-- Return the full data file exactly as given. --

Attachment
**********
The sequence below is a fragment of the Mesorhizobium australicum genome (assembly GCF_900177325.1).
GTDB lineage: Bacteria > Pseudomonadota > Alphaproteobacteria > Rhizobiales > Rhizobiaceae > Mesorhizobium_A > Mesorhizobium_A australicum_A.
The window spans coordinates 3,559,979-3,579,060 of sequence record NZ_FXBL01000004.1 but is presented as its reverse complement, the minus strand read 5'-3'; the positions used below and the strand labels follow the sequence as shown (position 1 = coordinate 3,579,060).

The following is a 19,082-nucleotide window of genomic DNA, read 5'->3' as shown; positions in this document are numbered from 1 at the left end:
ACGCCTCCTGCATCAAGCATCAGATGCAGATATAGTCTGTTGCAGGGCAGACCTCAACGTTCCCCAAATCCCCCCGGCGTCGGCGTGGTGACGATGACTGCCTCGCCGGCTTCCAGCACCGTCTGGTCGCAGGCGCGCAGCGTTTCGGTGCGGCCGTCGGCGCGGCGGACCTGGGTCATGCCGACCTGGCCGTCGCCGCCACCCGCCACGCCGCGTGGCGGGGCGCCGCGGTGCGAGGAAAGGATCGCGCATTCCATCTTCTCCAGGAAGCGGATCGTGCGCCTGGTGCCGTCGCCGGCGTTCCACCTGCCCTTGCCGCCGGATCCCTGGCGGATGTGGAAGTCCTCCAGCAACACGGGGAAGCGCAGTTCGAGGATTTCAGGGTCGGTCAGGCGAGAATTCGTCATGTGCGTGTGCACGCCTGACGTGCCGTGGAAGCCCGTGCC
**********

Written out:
The sequence below is a fragment of the Mesorhizobium australicum genome (assembly GCF_900177325.1).
GTDB lineage: Bacteria > Pseudomonadota > Alphaproteobacteria > Rhizobiales > Rhizobiaceae > Mesorhizobium_A > Mesorhizobium_A australicum_A.
The window spans coordinates 3,559,979-3,579,060 of sequence record NZ_FXBL01000004.1 but is presented as its reverse complement, the minus strand read 5'-3'; the positions used below and the strand labels follow the sequence as shown (position 1 = coordinate 3,579,060).

The following is a 19,082-nucleotide window of genomic DNA, read 5'->3' as shown; positions in this document are numbered from 1 at the left end:
ACGCCTCCTGCATCAAGCATCAGATGCAGATATAGTCTGTTGCAGGGCAGACCTCAACGTTCCCCAAATCCCCCCGGCGTCGGCGTGGTGACGATGACTGCCTCGCCGGCTTCCAGCACCGTCTGGTCGCAGGCGCGCAGCGTTTCGGTGCGGCCGTCGGCGCGGCGGACCTGGGTCATGCCGACCTGGCCGTCGCCGCCACCCGCCACGCCGCGTGGCGGGGCGCCGCGGTGCGAGGAAAGGATCGCGCATTCCATCTTCTCCAGGAAGCGGATCGTGCGCCTGGTGCCGTCGCCGGCGTTCCACCTGCCCTTGCCGCCGGATCCCTGGCGGATGTGGAAGTCCTCCAGCAACACGGGGAAGCGCAGTTCGAGGATTTCAGGGTCGGTCAGGCGAGAATTCGTCATGTGCGTGTGCACGCCTGACGTGCCGTGGAAGCCCGTGCC